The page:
ARCHIVE: August, 2006

Flickr’s Geotags Feature: Wow!

Flickr, the popular photo-sharing web app, continues to innovate with their latest feature, geotagging. Geotagging allows people to attach location-based coordinates to photos they’ve taken, essentially adding location metadata to the picture so that everybody knows where it was taken. This is a great social feature, and one that I think is worth inspecting in-depth.

At first glance, geotagging doesn’t seem that exciting. You’re simply adding coordinates to pictures, right? But after taking one look at some of the early activity that Flickr users are doing with it, combined with the additional magic of mapping and search that the Flickr folks have included, and you might wonder why every site isn’t clamboring to add tags and geotagging to their arsenal. (I bet many will soon be considering it)

Here’s the skinny on the feature…

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Are Social Web Apps Here to Stay?

In Why I Don’t Use Social Software, Ryan Carson of Vitamin magazine (where I published The MySpace Problem), asks some tough questions about the rise of social web apps. The biggest question is: Are social web apps here to stay?

Using his own tendency to shy away from them as evidence, Ryan wonders if the excitement of social networking apps is a bit over the top. He asks: “is the market already saturated with products that no-one yet uses?”. His reason for not using social networking apps is a good one: he doesn’t have time because he’s busy getting work done. But even if he were to use them there are still too many services out there competing for our limited attention. So how would we find out about them in the first place?

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Sims Creator on the Social Aspects of Computers

In Dream Machines, Wired guest editor and gamer extraordinaire Wil Wright, whose Sims games have become the most popular video games ever, ruminates on how computers were originally thought of as enhancing our nerdier side:

“Most technologies can be seen as an enhancement of some part of our bodies (cars/legs, house/skin, TV/senses). From the start, computers have been understood as an extension of the human brain; the first computers were referred to as mechanical brains and analytical engines. We saw their primary value as number crunchers that far exceeded our own meager abilities.”

To this day, we still hear computers talked about in this sense. When Apple recently announced their new Mac Pro line of computers, for example, they touted it as the “fastest Mac ever”, how it can do so much more in so much less time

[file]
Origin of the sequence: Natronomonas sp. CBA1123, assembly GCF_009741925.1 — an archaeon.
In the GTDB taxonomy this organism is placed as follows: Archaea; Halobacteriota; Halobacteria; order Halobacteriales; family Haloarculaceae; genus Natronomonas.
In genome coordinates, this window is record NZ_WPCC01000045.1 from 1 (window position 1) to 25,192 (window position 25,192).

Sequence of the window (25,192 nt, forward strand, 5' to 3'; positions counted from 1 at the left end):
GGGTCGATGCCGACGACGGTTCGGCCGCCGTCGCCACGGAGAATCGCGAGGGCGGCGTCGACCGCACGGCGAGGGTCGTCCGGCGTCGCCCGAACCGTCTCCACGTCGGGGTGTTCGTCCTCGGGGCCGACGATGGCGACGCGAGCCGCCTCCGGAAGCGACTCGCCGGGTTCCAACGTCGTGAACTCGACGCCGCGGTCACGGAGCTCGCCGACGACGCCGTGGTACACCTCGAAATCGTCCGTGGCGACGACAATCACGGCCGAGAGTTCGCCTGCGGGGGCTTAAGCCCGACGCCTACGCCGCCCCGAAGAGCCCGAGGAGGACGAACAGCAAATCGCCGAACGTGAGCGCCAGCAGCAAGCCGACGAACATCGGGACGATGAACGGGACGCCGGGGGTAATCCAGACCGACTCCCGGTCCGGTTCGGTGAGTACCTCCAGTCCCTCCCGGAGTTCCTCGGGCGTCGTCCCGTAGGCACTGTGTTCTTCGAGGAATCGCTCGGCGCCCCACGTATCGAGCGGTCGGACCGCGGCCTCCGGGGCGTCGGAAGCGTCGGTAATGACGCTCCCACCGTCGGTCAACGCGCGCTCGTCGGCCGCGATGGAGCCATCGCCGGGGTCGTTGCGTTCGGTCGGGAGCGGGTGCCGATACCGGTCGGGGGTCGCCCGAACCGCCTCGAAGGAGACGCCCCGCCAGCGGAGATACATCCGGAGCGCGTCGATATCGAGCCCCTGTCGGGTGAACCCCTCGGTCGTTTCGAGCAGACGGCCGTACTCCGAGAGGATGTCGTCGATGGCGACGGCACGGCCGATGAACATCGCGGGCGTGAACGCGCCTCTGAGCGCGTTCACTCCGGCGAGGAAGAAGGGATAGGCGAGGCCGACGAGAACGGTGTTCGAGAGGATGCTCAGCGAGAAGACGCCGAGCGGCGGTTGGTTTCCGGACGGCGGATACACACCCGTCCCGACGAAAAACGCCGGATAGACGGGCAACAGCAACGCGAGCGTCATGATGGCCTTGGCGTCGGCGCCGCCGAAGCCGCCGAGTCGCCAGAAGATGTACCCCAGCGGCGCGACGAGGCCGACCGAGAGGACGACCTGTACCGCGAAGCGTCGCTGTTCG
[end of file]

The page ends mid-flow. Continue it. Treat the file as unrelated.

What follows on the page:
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Ugliness, Social Design, and the MySpace Lesson

I’ve been attempting the impossible: trying to get a clear picture of the whole MySpace/Ugly issue.

But before I continue, if you haven’t seen Ze Frank’s Piece on Ugly, go watch that. In it, he says:

“Ugly when compared to pre-existing notions of taste is a bummer. But ugly as a representation of mass experimentation and learning is pretty damn cool. Regardless of what you might think, the actions you take to make your MySpace page ugly are pretty sophisticated. Over time, as consumer-created media engulfs the other kind, it’s possible that completely new norms develop around the notions of talent and artistic ability.”

In addition to Ze’s point of view there are several other viewpoints floating around…

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Apple Making Huge Social Software Push?

Update Added several points about upcoming Leopard features.

Several recent Apple developments suggest that the company is ramping up for a huge push of social features in its software:

Wiki Server

A wiki server? Yes, a wiki server. From the preview site:

“Leopard Server includes a Wiki Server to make it easy for teams to create and distribute information through their own shared Intranet website. For the first time, all members of a workgroup can easily create or edit content right from their browser. With a few clicks, or by dragging and dropping, they can upload files and images, track changes, assign keywords, hyper-link pages, view and contribute to shared calendars and blogs, and search for content on the group Intranet.”

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Why Netscape Will Succeed

Didn’t anticipate the power of network effects…

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My Number is Bigger than Yours

A short rant about lying to customers.

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